The Apple Ogler: A Review of the Sacred Year

There may have been “Year Of …” books before A. J. Jacobs wrote The Year of Living Biblically, but he really got the ball rolling when he wrote in 2008 of his concerted effort to obey all the commands in the Bible for twelve months. Since then, there has been an explosion of books where the authors set out to change their lives in specific, concrete ways over the course of a year and write about their experiences. I’ve read a few; some are definitely better than others. The latest entry in the genre is Michael Yankoski’s The Sacred Year.

I have never met Yankoski, but I felt while reading this book that it is almost as if I have. We have several friends in common, a few of whom appear in the book. We also have the culture of Regent College in common; I attended this Christian graduate school in Vancouver for four years and graduated in 2008, just before  Yankoski and his wife Danae arrived.

What he sets out to do during his Sacred Year is spelled out in the ponderous subtitle, which reminded me of the days long ago when there was no such thing as back cover copy and the only space for describing a book’s contents was the cover page: “Mapping the Soulscape of Spiritual Practice—How Contemplating Apples, Living in a Cave, and Befriending a Dying Woman Revived My Life.” The inciting incident that begins him on his Sacred Year is being a Christian celebrity, and particularly an experience as a speaker at a conference that made him think that too much of what passes for Christianity in the West—and in himself—is shallow and inauthentic.

So Yankoski meets with a spiritual director, a monk named Father Solomon at an abbey east of Vancouver, and decides to devote the next year to intentionally cultivating a variety of spiritual practices to increase the depth of his life. These practices fit into three categories, into which the book itself is divided: Depth with Self, Depth with God, and Depth with Others.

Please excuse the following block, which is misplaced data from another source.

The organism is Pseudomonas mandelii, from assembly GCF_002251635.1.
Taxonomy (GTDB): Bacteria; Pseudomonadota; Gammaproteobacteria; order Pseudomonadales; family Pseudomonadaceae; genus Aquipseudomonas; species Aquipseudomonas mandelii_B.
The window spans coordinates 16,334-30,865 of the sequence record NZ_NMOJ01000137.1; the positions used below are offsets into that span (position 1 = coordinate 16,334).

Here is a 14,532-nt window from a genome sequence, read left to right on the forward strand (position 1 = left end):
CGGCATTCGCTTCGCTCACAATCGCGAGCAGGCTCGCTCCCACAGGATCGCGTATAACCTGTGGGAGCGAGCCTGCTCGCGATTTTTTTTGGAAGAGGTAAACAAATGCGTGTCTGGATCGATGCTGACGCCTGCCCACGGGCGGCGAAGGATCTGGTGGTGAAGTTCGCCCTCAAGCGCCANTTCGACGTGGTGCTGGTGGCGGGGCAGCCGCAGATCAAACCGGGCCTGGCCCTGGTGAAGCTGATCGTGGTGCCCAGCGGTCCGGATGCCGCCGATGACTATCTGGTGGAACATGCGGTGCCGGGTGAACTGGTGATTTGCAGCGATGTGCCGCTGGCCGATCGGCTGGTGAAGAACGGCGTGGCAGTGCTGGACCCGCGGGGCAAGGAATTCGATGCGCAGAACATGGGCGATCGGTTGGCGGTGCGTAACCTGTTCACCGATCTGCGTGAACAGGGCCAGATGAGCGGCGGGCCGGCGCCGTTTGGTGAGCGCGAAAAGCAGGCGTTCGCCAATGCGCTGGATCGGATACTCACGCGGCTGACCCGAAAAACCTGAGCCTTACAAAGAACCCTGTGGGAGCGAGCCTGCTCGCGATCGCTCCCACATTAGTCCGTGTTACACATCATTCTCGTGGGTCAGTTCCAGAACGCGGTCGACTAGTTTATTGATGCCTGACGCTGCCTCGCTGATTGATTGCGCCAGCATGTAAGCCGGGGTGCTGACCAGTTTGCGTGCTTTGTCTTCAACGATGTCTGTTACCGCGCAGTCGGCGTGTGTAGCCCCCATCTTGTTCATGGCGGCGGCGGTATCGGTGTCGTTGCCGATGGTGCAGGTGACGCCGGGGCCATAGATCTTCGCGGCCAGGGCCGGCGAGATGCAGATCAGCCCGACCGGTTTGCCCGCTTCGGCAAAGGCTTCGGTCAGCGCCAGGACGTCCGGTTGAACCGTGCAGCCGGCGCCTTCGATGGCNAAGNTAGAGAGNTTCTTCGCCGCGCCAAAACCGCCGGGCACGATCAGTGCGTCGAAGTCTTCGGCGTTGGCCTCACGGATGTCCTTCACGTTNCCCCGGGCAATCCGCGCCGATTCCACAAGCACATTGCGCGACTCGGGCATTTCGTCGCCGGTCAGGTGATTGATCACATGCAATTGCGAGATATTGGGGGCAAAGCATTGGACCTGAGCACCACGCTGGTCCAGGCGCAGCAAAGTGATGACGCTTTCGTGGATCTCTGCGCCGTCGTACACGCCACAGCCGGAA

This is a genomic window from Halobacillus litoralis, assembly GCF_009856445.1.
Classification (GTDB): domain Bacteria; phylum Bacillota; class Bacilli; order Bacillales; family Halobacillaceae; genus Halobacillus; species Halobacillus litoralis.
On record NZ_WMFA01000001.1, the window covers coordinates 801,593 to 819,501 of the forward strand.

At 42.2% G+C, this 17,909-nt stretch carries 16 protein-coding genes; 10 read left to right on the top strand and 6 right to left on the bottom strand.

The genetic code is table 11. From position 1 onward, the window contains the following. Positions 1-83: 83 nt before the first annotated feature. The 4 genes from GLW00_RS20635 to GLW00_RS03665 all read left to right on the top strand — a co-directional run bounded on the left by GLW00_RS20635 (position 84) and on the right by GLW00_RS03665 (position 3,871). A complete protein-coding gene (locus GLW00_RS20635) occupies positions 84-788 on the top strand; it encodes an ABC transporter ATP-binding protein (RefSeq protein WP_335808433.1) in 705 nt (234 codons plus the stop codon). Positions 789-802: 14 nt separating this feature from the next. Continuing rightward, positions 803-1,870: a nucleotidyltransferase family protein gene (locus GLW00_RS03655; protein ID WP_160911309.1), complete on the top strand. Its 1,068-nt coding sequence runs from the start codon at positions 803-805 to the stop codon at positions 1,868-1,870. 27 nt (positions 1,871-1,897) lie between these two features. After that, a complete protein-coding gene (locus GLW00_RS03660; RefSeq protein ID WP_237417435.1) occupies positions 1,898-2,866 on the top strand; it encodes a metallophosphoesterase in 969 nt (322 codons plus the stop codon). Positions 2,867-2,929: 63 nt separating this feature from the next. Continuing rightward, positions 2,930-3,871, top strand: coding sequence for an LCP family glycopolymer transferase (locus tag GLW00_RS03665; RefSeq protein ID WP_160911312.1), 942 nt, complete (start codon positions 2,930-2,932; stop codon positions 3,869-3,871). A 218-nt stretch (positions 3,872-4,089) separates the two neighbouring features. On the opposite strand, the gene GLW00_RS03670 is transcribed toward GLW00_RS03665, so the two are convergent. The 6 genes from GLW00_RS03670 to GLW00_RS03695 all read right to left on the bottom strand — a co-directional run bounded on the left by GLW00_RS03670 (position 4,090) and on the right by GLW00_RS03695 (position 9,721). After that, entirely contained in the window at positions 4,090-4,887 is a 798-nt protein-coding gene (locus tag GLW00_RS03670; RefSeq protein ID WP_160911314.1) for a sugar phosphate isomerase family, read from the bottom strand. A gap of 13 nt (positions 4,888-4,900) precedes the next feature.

Reading about Yankoski’s experiments with these practices—such as attentiveness (in which he contemplates an apple), simplicity, solitude, pilgrimage, gratitude, and pursuing justice—is well worth your time, and I can’t do them justice here. I did find that one thread running through just about all these practices was embodiedness. It is all too easy in the modern world to act as if it doesn’t matter what we do with our bodies, that we don’t have limitations, that our physical location doesn’t matter all that much. Even when we care about our bodies, we treat them more like machines than anything else. But one message that I got over and over as I read about Yankoski’s experiments with spiritual practices is that what he did with his body made a difference in his spiritual life. In observing Sabbath, for example, he doesn’t simply decide in his mind, “I’m going to take the day off.” No, he associates Sabbath with particular bodily practices—taking off his watch, turning off his cell phone, putting away his wallet, lighting candles. In a sense, The Sacred Year is about learning to be a Christian with your whole person, not just your brain.

The only negative thing I could say about this book is that, when Yankoski recounts interactions that he has with other people, they don’t always come off as being true to life. When he recounts a conversation in which everyone seems to say the perfect thing at the perfect time, I wonder if he’s embellishing a bit. On the other hand, maybe I just notice that kind of thing because I make my living as an editor. Perhaps I should just chalk it up to artistic license.

All in all, this book is well worth reading for anyone who is interested in going deeper with self, God, and others through spiritual practices. Reading it and implementing it with others can serve as a helpful first step away from superficiality and shallowness and toward worshiping God with your whole self.

Note: Thanks to the publisher for a review copy of this book. I was not asked to give a positive review.

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